Cotton Matters - 23 January 2019

Tuesday, 22nd January 2019 // Cotton Matters, Featured // Comments (0)

Cotton Australia continuing its response to fish deaths

For the last two weeks, the Australian cotton industry has been under attack from critics of irrigation after the devastating fish deaths at Menindee.

Since the fish deaths issue arose, Cotton Australia has proactively engaged with journalists from ABC TV, SBS TV, the ABC’s Country Hour radio programs in NSW and Queensland, The Sydney Morning Herald, The Land, and the Triple M radio network, among others. We have also engaged with regional media, and Adam Kay’s opinion article was published in The Sydney Morning Herald.

There were also other opinion pieces supporting the industry published in The Australian Financial Review and The Australian newspapers.

Much of the debate on social media has been lacking key facts about Australian cotton and water regulation. Cotton Australia has worked to rectify that by engaging with journalists and publicly laying out the facts on social media around water regulation and how the industry works.

A core component of Cotton Australia’s strategy was to boost its digital output during the crisis. Our Facebook posts have reached over 380,000 people to date, and a series of infographics and videos are being produced informing of the facts.

Read our statement on the fish deaths

Read Adam Kay’s editorial article


Growers encouraged to share the facts on Australian cotton

Much of the debate on social media after the Menindee fish deaths has been lacking key facts about Australian cotton and water regulation.

Cotton Australia strongly encourages growers to share the facts and engage in positive, informative conversations about our industry both in person and on social media. As a united industry we can push back against our critics and show them we will not tolerate being the punching bag of Australian agriculture.

As part of our response, Cotton Australia is compiling a suite of informative resources and content for growers to refer to when responding to criticism of our industry.

Growers are encouraged to save and share the fact sheets Cotton Australia has posted on Facebook.

CGAs are also encouraged to take up Cotton Australia's offer of social media (basic and masterclass) workshops to hone their skills.

Share the facts now


Picking underway in Queensland’s Central Highlands

Picking of the 2018/19 cotton crop in Queensland’s Central Highlands got underway last week.

It is forecast almost 16,000 hectares of cotton was grown in the Central Highlands this season, with about 80% planted in early August.

Approximately 12,500 hectares of cotton in the region will be irrigated, and approximately 3,000 hectares will be dryland cotton. This season's planting is well down on last season's due to reduced water availability.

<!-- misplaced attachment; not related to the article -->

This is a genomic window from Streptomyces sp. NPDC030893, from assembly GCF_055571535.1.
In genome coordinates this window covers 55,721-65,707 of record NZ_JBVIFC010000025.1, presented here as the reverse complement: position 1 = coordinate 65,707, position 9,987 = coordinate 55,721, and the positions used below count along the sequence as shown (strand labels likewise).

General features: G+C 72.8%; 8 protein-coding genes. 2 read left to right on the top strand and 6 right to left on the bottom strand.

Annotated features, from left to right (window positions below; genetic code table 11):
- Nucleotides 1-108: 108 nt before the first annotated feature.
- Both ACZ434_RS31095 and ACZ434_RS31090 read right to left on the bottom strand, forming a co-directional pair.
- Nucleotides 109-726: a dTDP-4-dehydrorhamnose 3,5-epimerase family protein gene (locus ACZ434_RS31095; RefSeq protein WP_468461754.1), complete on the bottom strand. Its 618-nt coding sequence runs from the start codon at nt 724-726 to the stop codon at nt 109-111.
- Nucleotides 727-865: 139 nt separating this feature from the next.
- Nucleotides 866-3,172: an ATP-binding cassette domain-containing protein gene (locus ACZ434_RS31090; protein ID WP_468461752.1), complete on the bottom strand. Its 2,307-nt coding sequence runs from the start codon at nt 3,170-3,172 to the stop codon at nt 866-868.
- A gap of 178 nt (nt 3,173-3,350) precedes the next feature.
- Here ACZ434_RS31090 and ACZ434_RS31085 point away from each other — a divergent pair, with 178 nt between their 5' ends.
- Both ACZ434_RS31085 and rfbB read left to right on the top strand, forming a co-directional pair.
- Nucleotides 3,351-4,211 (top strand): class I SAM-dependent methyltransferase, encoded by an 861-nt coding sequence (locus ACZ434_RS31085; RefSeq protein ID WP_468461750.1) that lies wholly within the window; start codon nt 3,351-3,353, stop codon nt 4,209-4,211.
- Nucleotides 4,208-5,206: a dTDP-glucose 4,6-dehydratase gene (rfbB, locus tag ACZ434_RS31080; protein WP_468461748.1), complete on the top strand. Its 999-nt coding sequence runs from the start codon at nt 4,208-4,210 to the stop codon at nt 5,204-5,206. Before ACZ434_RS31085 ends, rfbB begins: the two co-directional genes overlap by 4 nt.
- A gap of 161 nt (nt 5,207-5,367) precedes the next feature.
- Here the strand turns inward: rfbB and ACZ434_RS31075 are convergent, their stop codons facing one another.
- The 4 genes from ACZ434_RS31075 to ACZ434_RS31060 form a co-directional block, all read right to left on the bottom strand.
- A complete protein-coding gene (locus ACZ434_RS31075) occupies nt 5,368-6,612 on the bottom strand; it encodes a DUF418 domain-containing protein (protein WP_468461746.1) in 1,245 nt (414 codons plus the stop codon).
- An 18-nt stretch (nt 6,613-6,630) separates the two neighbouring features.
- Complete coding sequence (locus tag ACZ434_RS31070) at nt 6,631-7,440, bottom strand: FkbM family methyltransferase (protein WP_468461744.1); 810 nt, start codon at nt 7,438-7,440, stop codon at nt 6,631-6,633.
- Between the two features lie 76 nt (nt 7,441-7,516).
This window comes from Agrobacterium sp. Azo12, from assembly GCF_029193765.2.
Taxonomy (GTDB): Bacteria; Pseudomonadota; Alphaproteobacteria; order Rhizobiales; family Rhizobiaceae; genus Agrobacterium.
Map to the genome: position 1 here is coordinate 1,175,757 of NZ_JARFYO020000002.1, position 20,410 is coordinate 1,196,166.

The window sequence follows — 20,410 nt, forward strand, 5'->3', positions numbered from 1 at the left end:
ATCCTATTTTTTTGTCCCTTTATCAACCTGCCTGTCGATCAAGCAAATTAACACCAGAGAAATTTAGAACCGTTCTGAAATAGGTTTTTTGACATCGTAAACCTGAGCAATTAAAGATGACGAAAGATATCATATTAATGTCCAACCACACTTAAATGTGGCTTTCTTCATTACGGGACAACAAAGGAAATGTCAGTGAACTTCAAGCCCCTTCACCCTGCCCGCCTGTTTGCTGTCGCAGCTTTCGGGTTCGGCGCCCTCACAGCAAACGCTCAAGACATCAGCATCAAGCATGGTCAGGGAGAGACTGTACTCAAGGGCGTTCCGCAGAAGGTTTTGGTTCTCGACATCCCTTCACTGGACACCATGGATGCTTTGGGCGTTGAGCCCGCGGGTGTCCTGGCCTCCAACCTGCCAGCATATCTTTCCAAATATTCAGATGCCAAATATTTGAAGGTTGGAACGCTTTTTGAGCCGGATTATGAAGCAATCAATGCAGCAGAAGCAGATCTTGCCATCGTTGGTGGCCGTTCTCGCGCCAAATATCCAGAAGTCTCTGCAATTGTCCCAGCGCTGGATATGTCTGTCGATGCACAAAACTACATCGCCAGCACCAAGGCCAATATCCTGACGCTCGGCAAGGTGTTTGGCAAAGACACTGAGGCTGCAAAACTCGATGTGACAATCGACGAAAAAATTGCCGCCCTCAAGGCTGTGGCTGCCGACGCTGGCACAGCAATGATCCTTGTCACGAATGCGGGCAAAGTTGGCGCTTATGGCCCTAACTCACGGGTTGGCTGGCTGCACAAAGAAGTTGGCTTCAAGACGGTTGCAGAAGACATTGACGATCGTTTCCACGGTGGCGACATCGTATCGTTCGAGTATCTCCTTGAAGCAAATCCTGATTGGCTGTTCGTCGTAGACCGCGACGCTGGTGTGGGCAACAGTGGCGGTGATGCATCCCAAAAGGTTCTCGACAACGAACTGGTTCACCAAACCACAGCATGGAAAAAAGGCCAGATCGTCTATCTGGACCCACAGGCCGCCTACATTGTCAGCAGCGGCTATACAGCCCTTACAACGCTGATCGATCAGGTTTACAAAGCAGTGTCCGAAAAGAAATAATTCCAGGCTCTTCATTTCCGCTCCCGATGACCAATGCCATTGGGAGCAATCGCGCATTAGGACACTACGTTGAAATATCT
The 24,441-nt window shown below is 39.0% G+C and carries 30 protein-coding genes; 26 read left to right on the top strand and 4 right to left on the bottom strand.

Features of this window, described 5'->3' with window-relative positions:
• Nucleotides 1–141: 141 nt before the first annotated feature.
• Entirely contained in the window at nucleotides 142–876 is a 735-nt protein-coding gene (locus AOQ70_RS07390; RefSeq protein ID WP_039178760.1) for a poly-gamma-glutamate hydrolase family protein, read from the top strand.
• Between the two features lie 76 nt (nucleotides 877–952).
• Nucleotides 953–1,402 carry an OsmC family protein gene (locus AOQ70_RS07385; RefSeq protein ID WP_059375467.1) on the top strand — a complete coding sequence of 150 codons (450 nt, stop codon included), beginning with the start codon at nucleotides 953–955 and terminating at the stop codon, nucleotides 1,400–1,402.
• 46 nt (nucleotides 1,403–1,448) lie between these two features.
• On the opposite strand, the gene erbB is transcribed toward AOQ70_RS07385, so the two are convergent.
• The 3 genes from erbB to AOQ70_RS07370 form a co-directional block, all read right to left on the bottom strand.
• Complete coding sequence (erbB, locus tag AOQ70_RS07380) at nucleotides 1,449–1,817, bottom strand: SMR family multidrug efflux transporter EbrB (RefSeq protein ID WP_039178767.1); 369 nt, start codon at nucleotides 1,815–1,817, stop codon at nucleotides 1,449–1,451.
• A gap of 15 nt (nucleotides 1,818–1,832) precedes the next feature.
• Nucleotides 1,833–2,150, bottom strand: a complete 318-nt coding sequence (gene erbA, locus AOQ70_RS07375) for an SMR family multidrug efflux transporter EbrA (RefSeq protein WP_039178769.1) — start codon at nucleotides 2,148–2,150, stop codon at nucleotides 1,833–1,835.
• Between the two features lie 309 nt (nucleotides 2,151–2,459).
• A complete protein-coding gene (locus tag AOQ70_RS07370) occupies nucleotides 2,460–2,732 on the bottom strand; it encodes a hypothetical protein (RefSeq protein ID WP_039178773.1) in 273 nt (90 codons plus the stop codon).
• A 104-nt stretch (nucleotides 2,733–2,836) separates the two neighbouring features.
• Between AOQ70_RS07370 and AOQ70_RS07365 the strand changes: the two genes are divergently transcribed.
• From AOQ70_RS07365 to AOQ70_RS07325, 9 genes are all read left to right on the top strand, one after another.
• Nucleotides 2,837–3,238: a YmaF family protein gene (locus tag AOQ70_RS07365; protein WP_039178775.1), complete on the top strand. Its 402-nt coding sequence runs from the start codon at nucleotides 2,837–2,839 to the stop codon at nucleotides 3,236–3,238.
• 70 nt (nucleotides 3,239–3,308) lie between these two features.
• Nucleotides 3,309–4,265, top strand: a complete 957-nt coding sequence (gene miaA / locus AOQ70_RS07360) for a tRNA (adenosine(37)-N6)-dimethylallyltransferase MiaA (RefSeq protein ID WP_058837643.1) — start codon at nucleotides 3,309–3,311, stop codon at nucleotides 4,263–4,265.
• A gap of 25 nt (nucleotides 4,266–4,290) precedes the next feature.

Read more


Cotton weed app now available

A new cotton weed identification mobile app is available for download.

‘Weeds of Australian Cotton’ is a tool to help cotton growers and consultants identify 50 key weed species.

The app was developed as part of a CRDC-supported project, and can be downloaded from the iTunes and Google Play stores.

Download the app from iTunes

Download the app from Google Play


NSW growers: Cotton Picker Operation training on offer

Expressions of interest are open for NSW growers to participate in TAFE’s Cotton Picker Operation course.

The course is funded by AgSkilled for eligible NSW residents to participate in. The course will provide participants with the skills and knowledge they need to safely operate a picker and carry out basic picker maintenance. Courses will run subject to interest.

Read more information

Click here for more AgSkilled courses


Improve your spray knowledge today

CottonInfo’s Regional Extension Officers have produced a handy resource for growers to consult prior to spraying.

With some valleys receiving patchy rain recently, weeds that will need attention could be growing.

Growers are encouraged to keep their knowledge of inversions and spraying best practice up to date by consulting the visual resource CottonInfo has produced.

Read about inversions


Heavy Vehicle Chain of Responsibility - free online training available

As of October 1st, 2018, the Heavy Vehicle National Law (HVNL) was amended to ensure that everyone in the heavy vehicle transport supply chain, including primary producers, has a duty to ensure the safety of their transport activities.

This law change impacts everyone in the supply chain - drivers, employers, contractors, vehicle operators, loaders or unloaders of vehicles and consignees. This is also a new checklist item in the myBMP Work Health and Safety module.

AgSafe has developed a free 30-45 minute online training course in consultation with the Regulator of the Heavy Vehicle National Law and with assistance from the Australian Trucking Association and the Australian Logistics Council. Registrations close December 31st, 2019.

Click here for more information and to register for the course